Wednesday, May 20, 2009

An artifact from the early 1960s: The Duke's Men of Yale on the New Frontier

Some time ago, a friend who is an alumnus of two Yale a capella groups, the Duke’s Men and the Whiffenpoofs, gave me a multi-CD compilation that he had produced of recordings by “Da Doox” going back to the early 1950s. One of the songs on the first disc is “New Frontier,” which pokes fun at JFK, Camelot, and (of course) Harvard, and which the Duke’s Men first recorded in 1963. The song is interrupted by a monologue in which one member of the group does a more-than-passable Kennedy imitation. Although the flavor of the song cannot be captured entirely by the lyrics alone -- indeed, the music and the lyrics are very well matched -- I thought the lyrics in themselves were clever and evocative of the period. And in light of what happened in November 1963, the last lines take on a certain poignancy. So here are the lyrics.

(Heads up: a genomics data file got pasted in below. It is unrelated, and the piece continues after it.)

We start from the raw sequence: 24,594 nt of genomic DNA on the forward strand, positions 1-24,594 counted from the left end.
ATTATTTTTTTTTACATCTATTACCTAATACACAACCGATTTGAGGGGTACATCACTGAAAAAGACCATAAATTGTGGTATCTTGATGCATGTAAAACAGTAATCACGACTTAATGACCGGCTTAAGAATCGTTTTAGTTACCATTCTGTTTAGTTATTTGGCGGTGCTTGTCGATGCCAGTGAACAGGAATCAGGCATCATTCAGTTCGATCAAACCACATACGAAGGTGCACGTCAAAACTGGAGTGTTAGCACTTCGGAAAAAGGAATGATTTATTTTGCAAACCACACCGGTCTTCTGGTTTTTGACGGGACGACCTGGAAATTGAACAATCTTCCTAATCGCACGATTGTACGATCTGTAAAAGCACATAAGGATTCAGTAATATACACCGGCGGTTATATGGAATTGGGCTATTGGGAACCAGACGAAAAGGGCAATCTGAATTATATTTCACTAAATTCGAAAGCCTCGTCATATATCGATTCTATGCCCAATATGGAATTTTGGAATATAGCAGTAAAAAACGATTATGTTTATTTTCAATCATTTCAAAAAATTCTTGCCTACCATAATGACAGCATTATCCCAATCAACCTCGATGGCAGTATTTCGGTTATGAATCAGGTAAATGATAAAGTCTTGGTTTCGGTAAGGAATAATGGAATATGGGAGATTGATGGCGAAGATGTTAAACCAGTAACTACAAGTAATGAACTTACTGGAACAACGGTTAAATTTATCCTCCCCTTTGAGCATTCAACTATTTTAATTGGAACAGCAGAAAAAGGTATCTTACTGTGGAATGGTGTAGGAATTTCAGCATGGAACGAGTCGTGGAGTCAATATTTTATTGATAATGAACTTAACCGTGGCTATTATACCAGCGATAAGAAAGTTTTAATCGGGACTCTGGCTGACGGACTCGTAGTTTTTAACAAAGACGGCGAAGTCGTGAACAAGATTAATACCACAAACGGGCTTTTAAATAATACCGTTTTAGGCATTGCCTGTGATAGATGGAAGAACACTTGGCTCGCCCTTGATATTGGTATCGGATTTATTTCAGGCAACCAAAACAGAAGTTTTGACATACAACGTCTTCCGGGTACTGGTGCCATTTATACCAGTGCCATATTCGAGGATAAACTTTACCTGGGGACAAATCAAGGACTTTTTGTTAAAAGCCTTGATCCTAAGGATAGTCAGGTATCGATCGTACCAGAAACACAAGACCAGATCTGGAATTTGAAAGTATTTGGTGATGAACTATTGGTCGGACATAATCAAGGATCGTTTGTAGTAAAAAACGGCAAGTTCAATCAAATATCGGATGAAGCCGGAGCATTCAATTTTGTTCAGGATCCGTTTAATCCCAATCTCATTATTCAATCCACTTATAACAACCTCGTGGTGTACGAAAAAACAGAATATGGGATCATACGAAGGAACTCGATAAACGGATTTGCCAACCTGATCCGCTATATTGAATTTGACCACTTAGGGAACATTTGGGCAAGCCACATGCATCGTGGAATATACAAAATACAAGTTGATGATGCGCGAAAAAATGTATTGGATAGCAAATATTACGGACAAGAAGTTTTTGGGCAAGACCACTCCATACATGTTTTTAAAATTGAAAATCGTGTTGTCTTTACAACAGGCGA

New Frontier
First recorded by the Duke’s Men of Yale in 1963
Music and lyrics by
Carl Kaestle and Gurney Williams
(Lyrics reproduced by permission)

We sing of the pioneers of old
Who ventured forth so brave and bold
Far from their rightful homes so dear
They slept beneath the stars on the old frontier
And the rocky campground’s peaceful glow
Cheered the hearts and souls of the men below.

But the old frontier is dying
The old frontier is gone.
Yet behold the low clouds passing
To hail another dawn.
Yes it’s a new frontier
Put your money on the sunny boy from Hyannis
Hail to the sod where Kennedy trod
A hunter on the new frontier.

Oh we love the walls of ivy
That surround the new frontier
[JFK monologue]
Jack is the king of the new frontier
Jack is the fellow who makes folks cheer
Massachusetts' favorite son
Hah-vad moved to Wa-shing-ton.
And though he began as the un-der-dog
Now he's considered a vi-tal cog.
Let John Harvard fade a-way
Jack Harvard's here to stay.
It’s young Jack Harvard so shout hoo-ray Hooray-hoo_eee.

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